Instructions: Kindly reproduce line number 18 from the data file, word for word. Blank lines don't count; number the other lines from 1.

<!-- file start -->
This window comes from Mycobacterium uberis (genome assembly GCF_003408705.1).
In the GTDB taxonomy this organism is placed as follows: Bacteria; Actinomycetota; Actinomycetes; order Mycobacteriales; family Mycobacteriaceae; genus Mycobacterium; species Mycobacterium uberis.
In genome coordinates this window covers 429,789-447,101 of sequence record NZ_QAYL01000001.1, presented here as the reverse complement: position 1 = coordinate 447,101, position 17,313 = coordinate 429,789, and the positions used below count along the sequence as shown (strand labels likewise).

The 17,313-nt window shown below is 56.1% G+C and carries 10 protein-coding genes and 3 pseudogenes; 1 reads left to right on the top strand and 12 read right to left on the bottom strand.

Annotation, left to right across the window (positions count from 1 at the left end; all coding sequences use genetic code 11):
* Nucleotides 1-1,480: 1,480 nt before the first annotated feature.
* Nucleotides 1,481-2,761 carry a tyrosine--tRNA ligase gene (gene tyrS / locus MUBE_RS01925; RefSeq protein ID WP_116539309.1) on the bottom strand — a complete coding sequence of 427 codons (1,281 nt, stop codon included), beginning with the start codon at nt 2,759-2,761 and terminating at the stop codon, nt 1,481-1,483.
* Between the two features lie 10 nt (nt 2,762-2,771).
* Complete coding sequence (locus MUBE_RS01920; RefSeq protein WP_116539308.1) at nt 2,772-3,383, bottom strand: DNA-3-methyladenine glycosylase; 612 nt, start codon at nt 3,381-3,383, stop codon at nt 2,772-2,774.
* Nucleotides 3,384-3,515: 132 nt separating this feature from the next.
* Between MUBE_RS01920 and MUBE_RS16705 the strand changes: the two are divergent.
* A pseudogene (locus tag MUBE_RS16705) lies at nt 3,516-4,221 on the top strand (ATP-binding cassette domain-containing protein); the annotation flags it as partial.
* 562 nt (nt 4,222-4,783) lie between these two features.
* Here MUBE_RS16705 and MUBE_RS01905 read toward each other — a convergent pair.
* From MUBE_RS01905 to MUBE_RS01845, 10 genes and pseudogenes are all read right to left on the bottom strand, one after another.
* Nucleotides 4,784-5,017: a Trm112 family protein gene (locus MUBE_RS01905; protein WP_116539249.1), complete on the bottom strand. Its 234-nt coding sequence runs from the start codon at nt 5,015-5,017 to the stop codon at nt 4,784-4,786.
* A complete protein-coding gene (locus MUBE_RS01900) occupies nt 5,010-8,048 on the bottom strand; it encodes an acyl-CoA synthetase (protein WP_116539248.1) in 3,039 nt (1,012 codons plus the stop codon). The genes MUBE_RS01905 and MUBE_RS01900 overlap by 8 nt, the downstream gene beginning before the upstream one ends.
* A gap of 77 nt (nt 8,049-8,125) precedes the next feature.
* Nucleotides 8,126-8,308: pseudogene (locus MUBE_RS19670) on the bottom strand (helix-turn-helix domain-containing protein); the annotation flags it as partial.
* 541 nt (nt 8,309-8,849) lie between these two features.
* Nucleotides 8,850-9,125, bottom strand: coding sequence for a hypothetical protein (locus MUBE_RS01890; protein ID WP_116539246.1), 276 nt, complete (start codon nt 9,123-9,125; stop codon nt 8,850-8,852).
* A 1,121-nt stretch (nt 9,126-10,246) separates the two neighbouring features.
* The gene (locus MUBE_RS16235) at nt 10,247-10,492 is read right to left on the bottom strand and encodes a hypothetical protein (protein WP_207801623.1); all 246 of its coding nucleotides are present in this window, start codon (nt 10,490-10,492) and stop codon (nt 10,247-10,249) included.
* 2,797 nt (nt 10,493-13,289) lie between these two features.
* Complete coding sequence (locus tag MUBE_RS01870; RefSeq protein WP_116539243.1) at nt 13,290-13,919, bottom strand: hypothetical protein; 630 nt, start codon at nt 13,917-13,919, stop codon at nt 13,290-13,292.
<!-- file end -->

* A gap of 77 nt (nt 8,049-8,125) precedes the next feature.